Taiwan: Taiwan, a victim of UN 'health apartheid'?
It is disturbing to note that although this outbreak occurred just before the recent visit to Beijing of the director general of the World Health Organization (WHO), Dr Lee Jong-wook, the world learned of it only after Dr Lee had left. One can only hope that this does not indicate a continuation of the dissembling and obfuscation by the Chinese health authorities that exacerbated the original appearance of SARS or severe acute respiratory syndrome.
In response to the latest outbreak, Taiwan has already taken proactive measures. It has placed its public health authorities on the first stage of national alert, which includes screening all incoming airline passengers. It has issued travel advisories for Beijing and Anhui province and instituted special monitoring visits by its researches to medical research laboratories worldwide.
Should any suspect cases be discovered, those cases will immediately be transferred to dedicated treatment facilities that were established last year, and quarantines and comprehensive prevention and monitoring will be carried out according to the regulations laid down by the special Cabinet-level SARS task force. With these measures in place, Taiwan is confident that it can prevent the spread of the virus within its territory.
These measure are a result of some of the lessons that Taiwan learned the hard way from its experience last year, when SARS, also originating from China, caused 73 deaths in Taiwan and inflicted major disruptions on its health and transport systems.
One other important lesson is that Taiwan must also be allowed to participate fully in the international monitoring and information networks led by the WHO. Unfortunately, this lesson remains unlearned.
At the time of the initial SARS outbreak, the WHO refused Taiwan's requests for information, and its calls went unanswered during the crucial first few weeks, during which there was a window of opportunity to contain the outbreak. Only after the situation in Taiwan deteriorated dramatically in late April did the WHO send its first experts to the territory.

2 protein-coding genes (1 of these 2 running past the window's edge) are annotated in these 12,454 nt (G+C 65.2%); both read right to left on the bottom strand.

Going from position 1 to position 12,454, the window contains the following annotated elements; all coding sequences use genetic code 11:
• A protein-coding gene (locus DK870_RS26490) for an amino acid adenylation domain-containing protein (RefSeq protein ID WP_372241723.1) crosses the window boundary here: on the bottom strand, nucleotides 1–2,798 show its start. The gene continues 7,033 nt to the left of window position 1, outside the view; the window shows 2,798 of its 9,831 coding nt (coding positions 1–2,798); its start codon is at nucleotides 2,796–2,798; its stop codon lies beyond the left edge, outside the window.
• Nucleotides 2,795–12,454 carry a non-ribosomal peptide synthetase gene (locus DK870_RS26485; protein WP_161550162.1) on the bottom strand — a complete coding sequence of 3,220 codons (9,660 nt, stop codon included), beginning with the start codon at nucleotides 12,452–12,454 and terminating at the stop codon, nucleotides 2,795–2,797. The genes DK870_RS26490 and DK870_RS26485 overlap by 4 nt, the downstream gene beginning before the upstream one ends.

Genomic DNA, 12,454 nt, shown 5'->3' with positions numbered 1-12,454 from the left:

Since then, the situation has not really improved, despite the passage at last year's World Health Assembly of Resolution 56.29, which requires the WHO director general "to respond appropriately to all requests for WHO support for surveillance, prevention and control of SARS". Although Taiwan's Center for Disease Control was allowed to attend one international SARS conference last June, the WHO subsequently refused or ignored repeated requests for participation in related events, such as the "Consultation on the Composition of Influenza Vaccine for the Northern Hemisphere" and the "Consultation on Priority Public Health Interventions Before and During an Influenza Pandemic" in February and March of this year, respectively. A request from Taiwan's Department of Health to provide and have access to information in the Global Influenza Surveillance Network has remained unanswered since last August.
Although SARS is the most pressing issue today, these problems are in fact only symptomatic of the larger issue of Taiwan's participation in WHO information networks. In just the past year, requests for information on the outbreak of avian influenza in several countries in the region, as well as that of shigellosis in Indonesia, were similarly rebuffed.
Indeed, the WHO has begun to institutionalize this stance with a directive that contact by any WHO staff with any Taiwanese experts or organizations requires prior consultation with the WHO legal counsel. This constitutes a new form of "health apartheid", where Taiwan is given separate and unequal treatment. This is not only unfair to the 23 million people of Taiwan, but it also enforces a gap in the international monitoring and control of all infectious diseases.
This year, for the eighth time, Taiwan is applying for observer status in the World Health Assembly. The purpose of its application is precisely to eliminate these procedural and legal obstacles to information sharing and disease monitoring. This would fill the gap in the international monitoring network, not only for SARS, but for all other future disease outbreaks in the Asia-Pacific region. It would help protect the health not only of Taiwan's 23 million people, but of all peoples, not least, the citizens of the People's Republic of China.
It is time for the international community to put an end to "health apartheid" and allow Taiwan an appropriate level of participation in the WHO.
Chen Tan-sun is foreign minister of Taiwan. He wrote this article for Pacific Forum, CSIS, which made it available.